Shift terror trials to U.S., Gates urges

The Baltimore Sun

Washington -- Defense Secretary Robert M. Gates said yesterday that he has been pressing the Bush administration to move war crimes trials of suspected terrorists from Guantanamo Bay, Cuba, to courts in the United States because other countries might consider the military tribunals tainted.

No matter how open the trials are under a new law, Gates said, they might not be deemed credible by the outside world because of prior military practices at Guantanamo, which included interrogation techniques that allowed physical coercion.

"My own view is that because of things that happened earlier at Guantanamo, there is a taint about it," Gates told a House Appropriations subcommittee. "I felt that no matter how transparent, no matter how open the trials, if they took place at Guantanamo, in the international community they would lack credibility."

Gates, who repeated his support for closing the prison, has expressed concern previously that past abuse there has harmed the reputation of the United States abroad.

He made his comments as the Guantanamo trials resume this week after a yearlong hiatus.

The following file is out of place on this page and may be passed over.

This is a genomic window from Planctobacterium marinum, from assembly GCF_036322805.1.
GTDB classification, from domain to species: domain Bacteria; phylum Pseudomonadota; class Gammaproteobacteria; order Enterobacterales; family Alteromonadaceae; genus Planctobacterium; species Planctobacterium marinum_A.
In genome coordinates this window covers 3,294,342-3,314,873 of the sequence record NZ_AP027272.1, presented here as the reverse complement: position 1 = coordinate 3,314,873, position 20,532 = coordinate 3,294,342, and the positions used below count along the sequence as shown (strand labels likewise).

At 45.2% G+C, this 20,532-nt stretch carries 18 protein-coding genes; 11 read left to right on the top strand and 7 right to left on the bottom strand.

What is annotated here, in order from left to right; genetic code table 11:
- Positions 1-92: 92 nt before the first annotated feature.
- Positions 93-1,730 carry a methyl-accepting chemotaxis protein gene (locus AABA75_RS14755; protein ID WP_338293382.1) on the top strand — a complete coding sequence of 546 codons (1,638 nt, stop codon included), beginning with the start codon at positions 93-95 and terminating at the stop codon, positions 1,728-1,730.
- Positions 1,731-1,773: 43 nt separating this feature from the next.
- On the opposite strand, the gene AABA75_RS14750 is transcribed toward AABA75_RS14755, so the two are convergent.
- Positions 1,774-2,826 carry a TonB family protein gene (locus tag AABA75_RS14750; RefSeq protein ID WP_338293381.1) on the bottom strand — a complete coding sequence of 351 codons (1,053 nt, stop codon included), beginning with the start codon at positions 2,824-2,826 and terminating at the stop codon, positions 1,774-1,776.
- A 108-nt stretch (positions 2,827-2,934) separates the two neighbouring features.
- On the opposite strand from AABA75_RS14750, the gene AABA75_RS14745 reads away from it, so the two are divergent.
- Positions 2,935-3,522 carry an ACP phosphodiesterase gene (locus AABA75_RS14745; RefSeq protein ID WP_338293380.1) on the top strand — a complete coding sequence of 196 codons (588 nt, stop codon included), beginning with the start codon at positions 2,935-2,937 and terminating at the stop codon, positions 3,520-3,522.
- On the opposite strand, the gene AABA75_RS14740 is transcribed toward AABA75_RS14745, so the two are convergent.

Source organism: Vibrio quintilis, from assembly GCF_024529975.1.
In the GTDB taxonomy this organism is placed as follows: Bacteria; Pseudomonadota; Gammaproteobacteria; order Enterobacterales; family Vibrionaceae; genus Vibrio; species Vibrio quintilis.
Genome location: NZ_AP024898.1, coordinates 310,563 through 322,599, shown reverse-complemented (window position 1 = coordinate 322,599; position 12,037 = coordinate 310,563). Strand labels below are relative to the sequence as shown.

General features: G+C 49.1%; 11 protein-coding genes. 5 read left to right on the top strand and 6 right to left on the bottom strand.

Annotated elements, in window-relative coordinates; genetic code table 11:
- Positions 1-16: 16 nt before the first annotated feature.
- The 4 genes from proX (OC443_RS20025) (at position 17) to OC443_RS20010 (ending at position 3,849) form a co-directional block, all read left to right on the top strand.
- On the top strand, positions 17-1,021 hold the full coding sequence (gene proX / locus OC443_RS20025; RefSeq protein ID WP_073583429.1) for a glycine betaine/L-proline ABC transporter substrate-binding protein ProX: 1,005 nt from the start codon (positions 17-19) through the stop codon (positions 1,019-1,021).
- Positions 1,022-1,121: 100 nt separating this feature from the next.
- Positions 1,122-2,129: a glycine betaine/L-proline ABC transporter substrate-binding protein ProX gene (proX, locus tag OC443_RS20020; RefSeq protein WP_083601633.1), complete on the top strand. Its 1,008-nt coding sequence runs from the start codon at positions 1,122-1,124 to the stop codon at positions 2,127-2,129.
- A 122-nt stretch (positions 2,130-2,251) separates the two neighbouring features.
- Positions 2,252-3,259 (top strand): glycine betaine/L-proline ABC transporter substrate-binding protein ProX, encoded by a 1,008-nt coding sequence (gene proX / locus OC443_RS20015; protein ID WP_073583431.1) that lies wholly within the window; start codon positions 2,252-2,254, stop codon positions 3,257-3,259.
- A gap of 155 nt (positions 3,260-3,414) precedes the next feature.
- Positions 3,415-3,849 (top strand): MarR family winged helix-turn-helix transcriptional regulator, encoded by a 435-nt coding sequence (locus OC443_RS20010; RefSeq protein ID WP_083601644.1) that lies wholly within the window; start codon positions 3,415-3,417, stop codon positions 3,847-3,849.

The first man to plead guilty in the trials, Australian David Hicks, is scheduled to appear before a tribunal at Guantanamo today to admit specific crimes and receive his sentence.

Hicks, a 31-year-old former kangaroo skinner, will be asked about 24 specific allegations on a Pentagon charge sheet, including weapons and tactics training with reputed terror groups in Albania, Pakistan and Afghanistan, and meetings with Osama bin Laden and shoe bomber Richard Reid.

Hicks pleaded guilty Monday in a surprising reversal after his lawyers spent four hours wrangling with the military judge in the case, Marine Col. Ralph H. Kohlmann.

The administration has sought to portray Hicks' conviction as a sign that the new tribunals are legitimate. Gates' comments could hamper the effort.

Gates has been widely credited by senior Pentagon officials and members of Congress for bringing to the department a style more open and pragmatic than that of his predecessor, Donald H. Rumsfeld.

Within weeks of taking office, Gates killed a $102 million plan to build a large courthouse at Guantanamo, a proposal first made while Rumsfeld was at the Pentagon. Gates called the proposal "ridiculous" and instead ordered buildings to be refurbished at about a 10th the cost.

Peter Spiegel writes for the Los Angeles Times.

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